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What We Dig in Print: Travel & Adventure Picks

By Brad Roe with image by Clive Pursehouse

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“I read voraciously online but when I really need to engage with something, I need it in print. I can still remember weird details of books I read decades ago. I can remember precisely where I read them—for example, Michael Chabon’s “Mysteries of Pittsburgh,” found in a hotel, on a beach in Puerto Ángel, Mexico—but also the typeface, the colophon, the yellowish tint of the pages, the bookstore price tag, the order forms that used to be in the back of paperbacks. I have already forgotten yesterday’s internet.”

—American writer Tom Vanderbilt, interviewed on velocio.cc

“THE ODYSSEY.” Maybe the consummate travel/adventure story in the form of an epic poem written in the 8th century B.C., “The Odyssey” recounts the adventures of Odysseus and his return home from the Trojan War. This book has it all—father and son drama and the transitory idea of home and adventure and war. powells.com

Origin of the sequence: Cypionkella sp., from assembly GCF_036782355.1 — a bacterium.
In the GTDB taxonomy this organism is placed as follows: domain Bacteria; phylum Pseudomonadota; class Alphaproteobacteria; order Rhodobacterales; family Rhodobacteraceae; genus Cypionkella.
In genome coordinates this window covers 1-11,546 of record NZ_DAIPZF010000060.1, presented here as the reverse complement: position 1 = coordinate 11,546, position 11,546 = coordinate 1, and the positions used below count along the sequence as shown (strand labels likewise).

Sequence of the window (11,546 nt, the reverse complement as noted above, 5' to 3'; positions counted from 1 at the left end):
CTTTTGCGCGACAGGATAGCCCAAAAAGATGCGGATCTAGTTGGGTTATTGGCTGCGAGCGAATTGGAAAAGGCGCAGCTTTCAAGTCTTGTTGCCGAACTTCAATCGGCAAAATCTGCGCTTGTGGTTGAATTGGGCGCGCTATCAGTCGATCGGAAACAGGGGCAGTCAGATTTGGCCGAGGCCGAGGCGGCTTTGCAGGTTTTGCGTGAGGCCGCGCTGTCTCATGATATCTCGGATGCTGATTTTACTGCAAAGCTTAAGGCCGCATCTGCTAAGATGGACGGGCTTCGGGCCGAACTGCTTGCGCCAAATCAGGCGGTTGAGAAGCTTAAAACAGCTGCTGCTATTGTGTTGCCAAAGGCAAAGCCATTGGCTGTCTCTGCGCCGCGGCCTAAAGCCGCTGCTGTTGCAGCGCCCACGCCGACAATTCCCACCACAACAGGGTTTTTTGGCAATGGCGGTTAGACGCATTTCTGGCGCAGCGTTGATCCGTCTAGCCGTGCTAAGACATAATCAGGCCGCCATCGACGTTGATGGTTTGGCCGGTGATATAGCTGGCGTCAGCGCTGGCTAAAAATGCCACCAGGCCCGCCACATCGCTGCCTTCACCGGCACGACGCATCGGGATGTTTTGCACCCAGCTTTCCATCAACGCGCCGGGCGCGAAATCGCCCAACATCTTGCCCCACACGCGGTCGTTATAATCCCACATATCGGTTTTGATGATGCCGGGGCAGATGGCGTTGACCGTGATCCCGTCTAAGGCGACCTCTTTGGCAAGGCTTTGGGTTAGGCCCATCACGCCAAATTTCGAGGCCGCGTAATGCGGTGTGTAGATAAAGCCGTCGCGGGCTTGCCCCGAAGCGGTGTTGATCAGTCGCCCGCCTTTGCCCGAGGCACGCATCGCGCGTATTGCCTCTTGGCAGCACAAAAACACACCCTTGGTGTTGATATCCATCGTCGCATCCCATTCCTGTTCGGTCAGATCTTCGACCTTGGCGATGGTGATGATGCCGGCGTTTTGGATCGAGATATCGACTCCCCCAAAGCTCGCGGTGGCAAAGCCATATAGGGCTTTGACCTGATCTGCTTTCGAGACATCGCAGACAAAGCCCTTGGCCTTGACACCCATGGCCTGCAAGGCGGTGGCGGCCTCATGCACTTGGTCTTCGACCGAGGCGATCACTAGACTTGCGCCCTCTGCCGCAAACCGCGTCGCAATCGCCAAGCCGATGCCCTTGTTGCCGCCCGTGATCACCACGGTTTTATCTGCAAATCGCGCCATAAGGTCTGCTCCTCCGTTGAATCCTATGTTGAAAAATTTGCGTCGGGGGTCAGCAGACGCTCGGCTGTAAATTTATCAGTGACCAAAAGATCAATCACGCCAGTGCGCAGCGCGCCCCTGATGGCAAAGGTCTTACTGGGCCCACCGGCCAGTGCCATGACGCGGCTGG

“PASSAGE TO INDIA.” This novel by E.M. Forster, written in 1924 and based on his experiences as a secretary to a maharajah and working for the Egyptian Red Cross in World War I, “reflects his experience of British imperialism.” powells.com

“SHANTARAM.” If you haven’t read this novel by Gregory David Roberts about his purportedly true adventures escaping from an Australian jail (he was a convicted bank robber and heroin addict) and fleeing to Bombay, stop everything you are doing and start reading it. It is so full of adventure and fights and near escapes you will feel like a complete bore and then want to read it again every year. powells.com

“THE MEMORY PALACE OF MATTEO RICCI.” In 1577, Matteo Ricci, a Jesuit priest, left Italy and went to China during the Ming dynasty, where he become part of an elite circle and ended up writing a book in Chinese about the art of memory. If you’ve ever wondered about the limitations of learning new languages and our brain’s ability to memorize huge amounts of information, check this book out. powells.com

“SEVEN STORY MOUNTAIN.” American priest Thomas Merton, who died in 1968, is well known for his poetry, his contemplative life and his adventures to bring Eastern and Western spirituality together, but the “Seven Story Mountain” was his first book and autobiography that included the story of his travels and his conversion to becoming a contemplative. powells.com